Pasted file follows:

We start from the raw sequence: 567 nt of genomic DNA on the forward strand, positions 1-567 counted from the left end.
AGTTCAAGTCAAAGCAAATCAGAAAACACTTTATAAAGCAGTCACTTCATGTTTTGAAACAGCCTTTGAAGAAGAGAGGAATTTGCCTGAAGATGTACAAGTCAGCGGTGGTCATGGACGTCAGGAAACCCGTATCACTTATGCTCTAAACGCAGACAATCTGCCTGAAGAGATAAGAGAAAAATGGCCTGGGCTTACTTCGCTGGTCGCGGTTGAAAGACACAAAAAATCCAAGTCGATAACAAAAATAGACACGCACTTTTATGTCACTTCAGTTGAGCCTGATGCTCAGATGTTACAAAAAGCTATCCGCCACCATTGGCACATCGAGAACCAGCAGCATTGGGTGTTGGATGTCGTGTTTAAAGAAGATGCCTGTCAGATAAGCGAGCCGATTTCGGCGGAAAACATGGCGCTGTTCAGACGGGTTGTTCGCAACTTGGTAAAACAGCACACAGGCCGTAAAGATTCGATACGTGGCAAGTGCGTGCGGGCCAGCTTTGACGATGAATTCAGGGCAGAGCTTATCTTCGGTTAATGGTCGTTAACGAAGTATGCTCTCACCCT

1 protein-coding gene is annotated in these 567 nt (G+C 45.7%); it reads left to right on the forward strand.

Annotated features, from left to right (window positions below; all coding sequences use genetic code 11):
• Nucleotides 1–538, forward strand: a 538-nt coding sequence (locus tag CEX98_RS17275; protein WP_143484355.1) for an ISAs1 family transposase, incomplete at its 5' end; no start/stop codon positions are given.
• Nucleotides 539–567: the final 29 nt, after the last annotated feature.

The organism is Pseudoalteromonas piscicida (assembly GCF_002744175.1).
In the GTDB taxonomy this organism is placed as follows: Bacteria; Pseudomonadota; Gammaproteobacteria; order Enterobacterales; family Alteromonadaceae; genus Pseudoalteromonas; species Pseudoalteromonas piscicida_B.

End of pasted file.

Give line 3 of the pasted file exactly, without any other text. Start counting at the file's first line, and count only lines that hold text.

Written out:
1 protein-coding gene is annotated in these 567 nt (G+C 45.7%); it reads left to right on the forward strand.